AA's are different, they are required to be directly supervised, whereas CRNA's are not. From the kentucky website: (d) Notwithstanding Section 9 of this administrative regulation, the physician assistant shall not administer or monitor general or regional anesthesia unless the supervising physician, who must be a board certified anesthesiologist, is physically present in the operating room during induction and emergence, and thereafter physically present in the operating suite and not concurrently performing any other clinical procedure.
This type of language is the same in every state in which AA's can practice. Read the scope for CRNA's there is a vast difference.
They do not learn how to perform regional anesthesia or insert invasive lines in school, although the anesthesiologist can teach them after they graduate.
There are many states that do not recognize AA's (they have no scope of practice), of the states that do recognize them, they are not usually classified as PA's.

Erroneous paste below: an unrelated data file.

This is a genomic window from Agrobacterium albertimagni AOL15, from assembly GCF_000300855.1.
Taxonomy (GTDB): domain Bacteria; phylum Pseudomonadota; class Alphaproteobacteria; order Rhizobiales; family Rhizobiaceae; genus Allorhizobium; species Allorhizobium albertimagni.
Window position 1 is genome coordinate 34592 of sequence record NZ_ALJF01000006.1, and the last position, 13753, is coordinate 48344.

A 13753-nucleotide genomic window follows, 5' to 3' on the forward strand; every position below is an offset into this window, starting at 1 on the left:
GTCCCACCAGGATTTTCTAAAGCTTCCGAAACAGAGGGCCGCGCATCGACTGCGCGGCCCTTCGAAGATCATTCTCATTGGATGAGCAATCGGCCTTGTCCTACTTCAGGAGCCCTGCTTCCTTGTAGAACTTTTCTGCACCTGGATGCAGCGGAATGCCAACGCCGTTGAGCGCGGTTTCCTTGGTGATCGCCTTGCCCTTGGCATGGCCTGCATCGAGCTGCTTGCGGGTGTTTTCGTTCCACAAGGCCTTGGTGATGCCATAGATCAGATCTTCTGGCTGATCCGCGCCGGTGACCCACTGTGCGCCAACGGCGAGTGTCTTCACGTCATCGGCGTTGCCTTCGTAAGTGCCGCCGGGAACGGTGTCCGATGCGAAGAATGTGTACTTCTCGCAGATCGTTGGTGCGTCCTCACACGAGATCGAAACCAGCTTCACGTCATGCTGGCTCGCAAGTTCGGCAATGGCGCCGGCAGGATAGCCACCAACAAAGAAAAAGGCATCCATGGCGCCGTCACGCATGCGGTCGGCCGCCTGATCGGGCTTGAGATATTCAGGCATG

At this point there are only two schools
. Although I think another one is opening in Louisianna.
CRNAs are licensed as advanced practice nurses in ALL states. The ASA will certainly allow any CRNA who wants to join, join as an associate member....all they have to do is give up their membership to the AANA. Of course doing that would be ridiculous, there are some issues where the two groups are at opposite ends of the pole.
Unlike the American Nurses Association the American Association of Nurse Anesthetists is a very proactive organization. The PAC for AANA is one of the most effective in the country.